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Found 439 results
  1. Content Article
    Issue 10: Unsafe management of sepsis Issue 9: Medicines management - assessment Issue 8: Hypothermia Issue 7: Falls from windows Issue 6: Caring for people at risk of choking Issue 5: Safe management of medicines - treatment Issue 4: Burns from hot water or surfaces Issue 3: Fire risk from use of emollient creams Issue 2: Unsafe use of bed rails Issue 1: Falls from improper use of equipment
  2. Event
    This one day masterclass is part of a series of masterclasses focusing on how to use Human Factors in your workplace and is aligned with the new Patient Safety Syllabus 2021. The new Patient Safety Strategy advises that organisations must adopt a new and broader approach to stimulate learning from patient safety incidents. This course is designed to assist healthcare professionals involved in this important work. The main purpose is to provide learners with a full understanding of the various approaches that can now be used to conduct patient safety incident investigation (PSIIs). Tr
  3. Event
    SEIPS 2.0 is the most widely used model in human factors in healthcare. This one day masterclass will look at the model itself and how it can be applied to healthcare departments. It will look at real world examples as well as the literature. SEIPS 2.0 is the next-generation healthcare human factors model , which embraces 3 principles of Systems orientation, Person-centeredness and Design-driven improvement. Key learning objectives What is SEIPS 2.0? How does SEIPS link to Patient Safety? How to use SEIPS 2.0 clinically? • How to improve technology? En
  4. Content Article
    The authors performed a content analysis of 126 investigation reports from a multi-site NHS trust and used a HFACS-based framework that was modified through inductive analysis of the data. Using the modified HFACS framework, ‘unsafe actions’ were the most commonly identified hierarchical level of contributory factors in investigation reports, which were identified 282 times across 99 (79%) incidents. ‘Preconditions to unsafe acts’ (identified 223 times in 91 (72%) incidents) included miscommunication and environmental factors. Supervisory factors were identified 73 times across 40 (31%) i
  5. Content Article
    Twenty-seven papers were eligible. The perspectives of patients and families, healthcare professionals, nonclinical staff, and legal staff were sought across acute, mental health and maternity settings. Most patients and families valued being involved; however, it was important that investigations were flexible and sensitive to both clinical and emotional aspects of care to avoid compounding harm. This included the following: early active listening with empathy for trauma, sincere and timely apology, fostering trust and transparency, making realistic timelines clear, and establishing effe
  6. Content Article
    "I’d like to see health care make a significant effort to identify which processes are universally critical to the delivery of care and develop uniform standards — not just here in Massachusetts but across the country. That is why I think the Betsy Lehman Center and the Massachusetts Coalition for the Prevention of Medical Errors are so important. I wish every state had similar groups. A national coalition of these groups could join together and start doing this very important work." "I’m convinced we can drive unnecessary variation out of health care, but it will take leadership to help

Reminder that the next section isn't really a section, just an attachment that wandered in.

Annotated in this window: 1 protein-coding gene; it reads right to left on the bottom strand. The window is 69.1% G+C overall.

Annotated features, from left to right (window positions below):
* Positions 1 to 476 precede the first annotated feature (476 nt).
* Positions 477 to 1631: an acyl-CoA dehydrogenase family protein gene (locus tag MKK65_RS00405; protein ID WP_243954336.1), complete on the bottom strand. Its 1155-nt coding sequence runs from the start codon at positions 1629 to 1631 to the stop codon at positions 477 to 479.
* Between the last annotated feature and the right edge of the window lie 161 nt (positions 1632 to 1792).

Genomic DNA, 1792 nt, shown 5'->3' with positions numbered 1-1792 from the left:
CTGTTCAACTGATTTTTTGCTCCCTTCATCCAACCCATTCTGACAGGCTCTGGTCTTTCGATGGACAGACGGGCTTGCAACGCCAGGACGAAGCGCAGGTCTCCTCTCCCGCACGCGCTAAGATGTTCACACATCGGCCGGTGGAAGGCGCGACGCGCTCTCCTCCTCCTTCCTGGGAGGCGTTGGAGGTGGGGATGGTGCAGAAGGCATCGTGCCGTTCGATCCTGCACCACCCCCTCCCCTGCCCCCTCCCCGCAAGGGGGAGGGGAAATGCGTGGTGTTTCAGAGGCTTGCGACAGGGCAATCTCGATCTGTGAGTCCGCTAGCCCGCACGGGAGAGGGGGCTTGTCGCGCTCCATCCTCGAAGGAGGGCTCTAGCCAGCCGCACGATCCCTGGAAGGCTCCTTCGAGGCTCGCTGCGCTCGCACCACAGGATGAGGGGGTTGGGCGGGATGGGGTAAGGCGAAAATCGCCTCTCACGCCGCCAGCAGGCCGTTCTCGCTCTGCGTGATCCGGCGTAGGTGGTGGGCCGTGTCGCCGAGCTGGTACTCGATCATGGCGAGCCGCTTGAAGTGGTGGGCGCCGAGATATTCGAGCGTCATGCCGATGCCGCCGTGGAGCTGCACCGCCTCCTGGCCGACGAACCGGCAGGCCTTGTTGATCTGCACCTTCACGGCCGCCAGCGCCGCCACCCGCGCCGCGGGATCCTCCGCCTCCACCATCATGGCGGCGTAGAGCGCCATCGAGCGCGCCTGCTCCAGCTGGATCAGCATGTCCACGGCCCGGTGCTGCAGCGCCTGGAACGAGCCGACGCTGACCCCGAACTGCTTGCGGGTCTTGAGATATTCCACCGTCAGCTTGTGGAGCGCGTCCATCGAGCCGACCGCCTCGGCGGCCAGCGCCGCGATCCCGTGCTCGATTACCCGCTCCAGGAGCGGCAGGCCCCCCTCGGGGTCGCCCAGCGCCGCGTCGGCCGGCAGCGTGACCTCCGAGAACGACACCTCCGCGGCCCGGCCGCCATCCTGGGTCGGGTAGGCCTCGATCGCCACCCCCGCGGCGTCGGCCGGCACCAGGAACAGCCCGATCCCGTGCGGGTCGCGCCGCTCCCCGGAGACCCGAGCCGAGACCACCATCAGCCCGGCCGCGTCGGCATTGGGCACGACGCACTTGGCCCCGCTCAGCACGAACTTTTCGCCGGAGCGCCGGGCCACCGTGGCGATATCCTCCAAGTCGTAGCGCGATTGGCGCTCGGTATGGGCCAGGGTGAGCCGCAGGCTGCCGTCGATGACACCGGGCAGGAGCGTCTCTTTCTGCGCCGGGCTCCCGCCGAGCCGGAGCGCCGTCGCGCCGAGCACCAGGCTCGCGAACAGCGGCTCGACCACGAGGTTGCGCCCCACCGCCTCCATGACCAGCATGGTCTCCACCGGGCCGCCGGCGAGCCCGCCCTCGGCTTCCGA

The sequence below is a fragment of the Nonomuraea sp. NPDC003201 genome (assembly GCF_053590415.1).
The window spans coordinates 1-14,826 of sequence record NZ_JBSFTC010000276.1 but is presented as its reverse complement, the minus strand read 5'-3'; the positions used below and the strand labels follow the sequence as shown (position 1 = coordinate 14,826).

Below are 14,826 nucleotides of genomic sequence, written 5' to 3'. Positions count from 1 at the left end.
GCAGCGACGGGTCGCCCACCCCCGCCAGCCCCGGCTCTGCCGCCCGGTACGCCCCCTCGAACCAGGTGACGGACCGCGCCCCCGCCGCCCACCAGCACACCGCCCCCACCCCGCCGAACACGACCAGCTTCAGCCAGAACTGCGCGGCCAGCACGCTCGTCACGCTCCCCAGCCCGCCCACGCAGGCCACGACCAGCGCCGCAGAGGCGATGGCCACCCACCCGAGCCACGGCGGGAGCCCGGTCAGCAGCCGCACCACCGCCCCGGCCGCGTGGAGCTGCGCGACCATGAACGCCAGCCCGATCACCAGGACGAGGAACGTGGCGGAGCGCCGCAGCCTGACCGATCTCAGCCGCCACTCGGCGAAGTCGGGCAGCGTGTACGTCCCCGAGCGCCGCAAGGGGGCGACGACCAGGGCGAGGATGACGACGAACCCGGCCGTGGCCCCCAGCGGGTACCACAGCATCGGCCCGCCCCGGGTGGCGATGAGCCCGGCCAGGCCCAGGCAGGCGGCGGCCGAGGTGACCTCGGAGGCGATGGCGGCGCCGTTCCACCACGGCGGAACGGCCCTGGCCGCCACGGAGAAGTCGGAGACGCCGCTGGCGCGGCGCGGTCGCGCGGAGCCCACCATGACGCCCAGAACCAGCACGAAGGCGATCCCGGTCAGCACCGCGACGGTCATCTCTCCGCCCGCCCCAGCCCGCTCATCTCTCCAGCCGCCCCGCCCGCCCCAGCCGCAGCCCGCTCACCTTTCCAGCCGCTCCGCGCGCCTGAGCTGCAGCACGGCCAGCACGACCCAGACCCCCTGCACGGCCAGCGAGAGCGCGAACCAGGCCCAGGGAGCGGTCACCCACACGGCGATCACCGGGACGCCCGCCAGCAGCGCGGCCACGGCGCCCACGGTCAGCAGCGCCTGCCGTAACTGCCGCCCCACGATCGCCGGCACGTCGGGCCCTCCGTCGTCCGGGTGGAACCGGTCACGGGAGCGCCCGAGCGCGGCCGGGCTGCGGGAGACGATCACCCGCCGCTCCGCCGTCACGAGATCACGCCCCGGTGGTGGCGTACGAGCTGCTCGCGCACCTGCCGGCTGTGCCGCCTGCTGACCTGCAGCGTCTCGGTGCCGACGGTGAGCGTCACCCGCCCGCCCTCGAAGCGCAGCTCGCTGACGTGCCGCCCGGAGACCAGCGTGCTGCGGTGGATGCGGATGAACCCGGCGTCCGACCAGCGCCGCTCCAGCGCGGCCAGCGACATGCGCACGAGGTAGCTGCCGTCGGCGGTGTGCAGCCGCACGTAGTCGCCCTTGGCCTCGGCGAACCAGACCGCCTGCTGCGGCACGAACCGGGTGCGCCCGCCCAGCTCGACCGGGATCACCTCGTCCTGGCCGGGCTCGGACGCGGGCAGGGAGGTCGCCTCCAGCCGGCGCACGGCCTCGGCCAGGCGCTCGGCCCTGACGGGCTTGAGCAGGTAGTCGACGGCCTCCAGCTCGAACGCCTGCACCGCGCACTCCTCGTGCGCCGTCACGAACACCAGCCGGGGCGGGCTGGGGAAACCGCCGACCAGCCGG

7. News Article
    Doctors suffering from burnout are far more likely to be involved in incidents where patients’ safety is compromised, a global study has found. Burned-out medics are also much more likely to consider quitting, regret choosing medicine as their career, be dissatisfied with their job and receive low satisfaction ratings from patients. The findings, published in the BMJ, have raised fresh concern over the welfare and pressures on doctors in the NHS, given the extensive evidence that many are experiencing stress and exhaustion due to overwork. A joint team of British and Greek resea
  8. Content Article
    As part of implementing the NHS Patient Safety Strategy, there are currently a number of new initiatives being rolled out across the NHS which are intended to achieve its vision of continuously improving patient safety. This includes the development of the Learn from patient safety events (LFPSE) service, for recording and analysing patient safety incidents, a new framework for involving patients in patient safety and the Patient Safety Incident Response Framework (PSIRF). PSIRF sets out the NHS’s approach to developing and maintaining effective systems and processes for responding to p
  9. Content Article
    Tools and guides Patient safety incident investigation report template Introduction to SEIPS Four tools to help in the initial stages of a learning response Four guides to inform a response to a patient safety incident or cluster of incidents Four guides to support the exploration of everyday work Two tools to enable organisations to respond to broad patient safety issues Two tools to support information gathering and synthesis of information Developing safety actions
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